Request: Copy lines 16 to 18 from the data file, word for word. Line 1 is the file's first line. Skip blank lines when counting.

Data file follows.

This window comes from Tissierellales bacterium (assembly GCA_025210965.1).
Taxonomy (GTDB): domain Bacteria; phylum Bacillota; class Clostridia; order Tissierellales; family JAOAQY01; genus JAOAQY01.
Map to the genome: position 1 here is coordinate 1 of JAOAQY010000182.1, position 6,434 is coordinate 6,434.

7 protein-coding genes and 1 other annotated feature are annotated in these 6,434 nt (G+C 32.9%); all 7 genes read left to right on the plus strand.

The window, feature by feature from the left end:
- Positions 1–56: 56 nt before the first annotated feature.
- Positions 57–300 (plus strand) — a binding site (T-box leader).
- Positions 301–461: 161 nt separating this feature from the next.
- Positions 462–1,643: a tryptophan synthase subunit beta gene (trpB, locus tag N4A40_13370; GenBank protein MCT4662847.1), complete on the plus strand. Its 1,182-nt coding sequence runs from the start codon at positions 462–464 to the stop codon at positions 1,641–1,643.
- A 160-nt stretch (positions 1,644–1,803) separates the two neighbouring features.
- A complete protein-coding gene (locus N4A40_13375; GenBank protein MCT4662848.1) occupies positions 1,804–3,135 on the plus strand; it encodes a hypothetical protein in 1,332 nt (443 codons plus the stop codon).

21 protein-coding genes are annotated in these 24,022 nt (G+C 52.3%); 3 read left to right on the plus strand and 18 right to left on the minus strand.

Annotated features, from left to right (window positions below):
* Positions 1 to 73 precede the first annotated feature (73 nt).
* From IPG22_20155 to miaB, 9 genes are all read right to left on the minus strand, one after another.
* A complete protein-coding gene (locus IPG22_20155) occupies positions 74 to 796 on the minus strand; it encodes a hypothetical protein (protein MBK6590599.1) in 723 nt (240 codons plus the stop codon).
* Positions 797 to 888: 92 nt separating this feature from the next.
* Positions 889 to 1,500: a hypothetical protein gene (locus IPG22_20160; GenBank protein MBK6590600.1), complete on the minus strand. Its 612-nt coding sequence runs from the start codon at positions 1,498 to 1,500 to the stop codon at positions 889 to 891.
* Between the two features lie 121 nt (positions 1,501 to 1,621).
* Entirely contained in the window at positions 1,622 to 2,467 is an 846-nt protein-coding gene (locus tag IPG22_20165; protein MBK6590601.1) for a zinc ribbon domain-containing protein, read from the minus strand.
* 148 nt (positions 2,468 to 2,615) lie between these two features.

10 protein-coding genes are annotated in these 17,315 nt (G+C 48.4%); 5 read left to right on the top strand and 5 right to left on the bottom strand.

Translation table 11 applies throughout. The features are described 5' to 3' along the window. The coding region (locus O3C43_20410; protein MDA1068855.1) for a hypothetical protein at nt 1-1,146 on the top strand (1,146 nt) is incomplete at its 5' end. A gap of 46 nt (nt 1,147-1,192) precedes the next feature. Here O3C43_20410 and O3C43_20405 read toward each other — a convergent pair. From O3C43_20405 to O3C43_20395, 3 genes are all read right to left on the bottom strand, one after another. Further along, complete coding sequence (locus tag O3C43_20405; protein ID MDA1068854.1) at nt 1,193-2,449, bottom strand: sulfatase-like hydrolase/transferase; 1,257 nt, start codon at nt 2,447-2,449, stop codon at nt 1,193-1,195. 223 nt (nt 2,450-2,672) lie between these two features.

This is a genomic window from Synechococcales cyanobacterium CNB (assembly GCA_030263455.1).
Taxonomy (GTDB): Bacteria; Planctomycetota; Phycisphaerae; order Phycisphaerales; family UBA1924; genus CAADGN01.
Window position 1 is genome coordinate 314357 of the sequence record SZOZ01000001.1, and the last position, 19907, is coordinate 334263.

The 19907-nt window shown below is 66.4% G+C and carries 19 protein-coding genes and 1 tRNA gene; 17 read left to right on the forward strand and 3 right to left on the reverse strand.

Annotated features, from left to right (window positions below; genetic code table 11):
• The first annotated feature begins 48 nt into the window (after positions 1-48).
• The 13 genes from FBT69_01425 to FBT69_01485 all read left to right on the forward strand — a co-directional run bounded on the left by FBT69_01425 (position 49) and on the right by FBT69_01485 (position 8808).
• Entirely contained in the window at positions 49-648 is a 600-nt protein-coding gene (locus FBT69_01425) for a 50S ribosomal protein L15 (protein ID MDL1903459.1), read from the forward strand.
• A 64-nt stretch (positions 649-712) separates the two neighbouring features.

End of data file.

* A complete protein-coding gene (locus IPG22_20155) occupies positions 74 to 796 on the minus strand; it encodes a hypothetical protein (protein MBK6590599.1) in 723 nt (240 codons plus the stop codon).
* Positions 797 to 888: 92 nt separating this feature from the next.
* Positions 889 to 1,500: a hypothetical protein gene (locus IPG22_20160; GenBank protein MBK6590600.1), complete on the minus strand. Its 612-nt coding sequence runs from the start codon at positions 1,498 to 1,500 to the stop codon at positions 889 to 891.